The World Health Organization says it aims to identify and isolate all new Ebola cases in West Africa by the end of May to stop the spread of the lethal virus before the rainy season.
In a new Ebola plan released on Tuesday, the U.N. health agency said it hopes to limit transmission of the virus to the coastal areas of Guinea, Liberia and Sierra Leone before the rainy season begins, normally in April or May.
WHO said the decline in Ebola's spread has "plateaued," partly due to "persistently high transmission" in Guinea and Sierra Leone. Officials say the rainy season will make it more difficult for responders to reach remote areas.
Although cases have dropped from the peaks of more than 800 cases per week in October, there is still a steady trickle of several dozen cases every week. Experts don't know where most new cases are coming from in Guinea and Sierra Leone.
The last confirmed patient in Liberia died on March 27; if no new cases are identified there by May 9, the country could be declared Ebola-free, though some experts warn no country will be safe until the entire region wipes out Ebola.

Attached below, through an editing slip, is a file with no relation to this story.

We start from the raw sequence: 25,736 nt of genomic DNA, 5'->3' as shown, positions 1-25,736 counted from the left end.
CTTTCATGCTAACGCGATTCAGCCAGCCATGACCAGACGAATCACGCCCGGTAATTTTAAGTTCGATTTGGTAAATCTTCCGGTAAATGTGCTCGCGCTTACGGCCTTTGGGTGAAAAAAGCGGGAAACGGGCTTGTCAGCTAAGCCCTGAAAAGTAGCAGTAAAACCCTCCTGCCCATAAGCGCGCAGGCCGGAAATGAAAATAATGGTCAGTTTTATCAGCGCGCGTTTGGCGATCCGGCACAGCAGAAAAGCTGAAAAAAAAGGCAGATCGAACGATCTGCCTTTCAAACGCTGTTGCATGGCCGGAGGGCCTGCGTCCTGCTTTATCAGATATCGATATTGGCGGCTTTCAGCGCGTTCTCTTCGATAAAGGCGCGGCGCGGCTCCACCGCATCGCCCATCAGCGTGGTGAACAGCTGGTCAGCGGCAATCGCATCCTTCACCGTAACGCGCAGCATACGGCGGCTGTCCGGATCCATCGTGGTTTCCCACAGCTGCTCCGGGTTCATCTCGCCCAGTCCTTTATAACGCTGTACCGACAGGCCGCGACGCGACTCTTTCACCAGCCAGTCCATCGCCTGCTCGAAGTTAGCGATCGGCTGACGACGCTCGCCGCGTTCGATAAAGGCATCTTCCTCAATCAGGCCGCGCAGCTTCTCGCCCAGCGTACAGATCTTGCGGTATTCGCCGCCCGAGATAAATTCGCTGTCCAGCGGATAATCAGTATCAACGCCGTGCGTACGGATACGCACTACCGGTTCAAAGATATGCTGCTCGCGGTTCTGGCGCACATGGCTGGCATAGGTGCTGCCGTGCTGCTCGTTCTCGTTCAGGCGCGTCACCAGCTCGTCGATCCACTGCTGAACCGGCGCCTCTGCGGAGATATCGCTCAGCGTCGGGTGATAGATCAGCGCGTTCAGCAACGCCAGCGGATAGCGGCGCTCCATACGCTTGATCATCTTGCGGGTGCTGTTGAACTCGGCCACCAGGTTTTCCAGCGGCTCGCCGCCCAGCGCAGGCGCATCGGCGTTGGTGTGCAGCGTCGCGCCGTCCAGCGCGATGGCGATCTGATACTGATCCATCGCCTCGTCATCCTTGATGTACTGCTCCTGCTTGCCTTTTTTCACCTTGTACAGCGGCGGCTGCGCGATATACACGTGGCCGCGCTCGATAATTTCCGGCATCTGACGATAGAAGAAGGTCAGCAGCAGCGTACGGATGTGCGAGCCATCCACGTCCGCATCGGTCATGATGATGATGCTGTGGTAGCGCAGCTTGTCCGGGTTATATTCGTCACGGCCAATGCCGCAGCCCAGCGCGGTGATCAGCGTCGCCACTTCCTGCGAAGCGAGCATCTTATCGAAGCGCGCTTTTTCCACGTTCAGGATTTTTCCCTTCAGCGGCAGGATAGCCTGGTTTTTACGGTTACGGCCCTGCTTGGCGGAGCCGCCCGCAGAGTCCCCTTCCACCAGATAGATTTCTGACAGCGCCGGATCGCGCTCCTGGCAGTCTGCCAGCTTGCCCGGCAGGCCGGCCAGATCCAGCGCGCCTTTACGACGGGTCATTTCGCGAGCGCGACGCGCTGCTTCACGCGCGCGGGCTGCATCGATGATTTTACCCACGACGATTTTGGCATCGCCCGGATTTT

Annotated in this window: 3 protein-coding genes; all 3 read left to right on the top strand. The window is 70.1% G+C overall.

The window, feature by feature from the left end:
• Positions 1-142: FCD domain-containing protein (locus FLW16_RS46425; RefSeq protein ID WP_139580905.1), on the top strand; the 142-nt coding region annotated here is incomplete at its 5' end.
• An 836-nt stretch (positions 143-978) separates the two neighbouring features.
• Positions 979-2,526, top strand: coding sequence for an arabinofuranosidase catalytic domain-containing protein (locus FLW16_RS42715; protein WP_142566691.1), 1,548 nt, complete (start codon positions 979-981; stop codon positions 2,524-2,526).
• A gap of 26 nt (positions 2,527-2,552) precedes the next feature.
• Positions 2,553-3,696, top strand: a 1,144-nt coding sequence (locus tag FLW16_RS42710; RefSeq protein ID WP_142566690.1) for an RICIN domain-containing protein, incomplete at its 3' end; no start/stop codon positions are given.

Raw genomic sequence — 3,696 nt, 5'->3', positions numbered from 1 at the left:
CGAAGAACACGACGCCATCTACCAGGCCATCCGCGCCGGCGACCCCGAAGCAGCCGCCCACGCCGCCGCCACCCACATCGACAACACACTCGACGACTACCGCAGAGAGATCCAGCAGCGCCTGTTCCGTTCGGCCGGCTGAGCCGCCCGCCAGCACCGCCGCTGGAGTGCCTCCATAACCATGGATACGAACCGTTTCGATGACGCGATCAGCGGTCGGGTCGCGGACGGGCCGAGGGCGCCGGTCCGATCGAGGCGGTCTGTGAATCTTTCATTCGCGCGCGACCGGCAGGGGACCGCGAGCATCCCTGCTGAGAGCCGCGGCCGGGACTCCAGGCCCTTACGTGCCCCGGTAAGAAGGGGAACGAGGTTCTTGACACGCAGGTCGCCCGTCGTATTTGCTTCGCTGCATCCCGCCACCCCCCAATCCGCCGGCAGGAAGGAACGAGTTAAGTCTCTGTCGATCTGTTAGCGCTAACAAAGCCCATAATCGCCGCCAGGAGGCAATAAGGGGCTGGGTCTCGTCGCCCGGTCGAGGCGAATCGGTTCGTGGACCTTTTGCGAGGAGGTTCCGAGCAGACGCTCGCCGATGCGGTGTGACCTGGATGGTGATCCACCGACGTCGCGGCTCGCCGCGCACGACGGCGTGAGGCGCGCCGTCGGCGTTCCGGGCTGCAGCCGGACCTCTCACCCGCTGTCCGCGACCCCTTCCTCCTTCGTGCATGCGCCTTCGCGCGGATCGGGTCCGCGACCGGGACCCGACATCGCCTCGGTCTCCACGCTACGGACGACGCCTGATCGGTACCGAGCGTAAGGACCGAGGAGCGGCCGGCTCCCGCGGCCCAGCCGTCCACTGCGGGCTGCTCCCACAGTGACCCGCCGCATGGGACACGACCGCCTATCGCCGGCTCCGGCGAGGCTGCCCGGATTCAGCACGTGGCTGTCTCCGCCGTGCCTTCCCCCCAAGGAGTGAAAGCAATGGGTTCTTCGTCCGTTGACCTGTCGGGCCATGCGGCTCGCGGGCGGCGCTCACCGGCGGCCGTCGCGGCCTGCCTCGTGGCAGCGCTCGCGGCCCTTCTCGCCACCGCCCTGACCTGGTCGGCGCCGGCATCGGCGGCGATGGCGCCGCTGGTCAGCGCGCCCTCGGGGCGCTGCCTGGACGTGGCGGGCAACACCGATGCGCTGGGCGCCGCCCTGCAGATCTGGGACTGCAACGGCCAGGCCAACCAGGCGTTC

"How can we really be sure when Ebola has been eliminated in this region?" asked Peter Piot, co-discoverer of the Ebola virus, pointing out serious problems in surveillance systems.
Piot said officials are struggling to deal with questions about whether the virus might be spread via sexual transmission or other ways that could complicate declaring the epidemic over. WHO says there is no evidence the virus can be spread via sex and that studies are ongoing.
WHO said it was determined to reach "zero cases" and to ensure "a positive legacy remains after this crisis." To date, Ebola is estimated to have killed more than 10,800 people in the biggest-ever outbreak of the disease.
The U.N. had previously predicted Ebola would be contained by June but has missed numerous targets it set to stop the virus.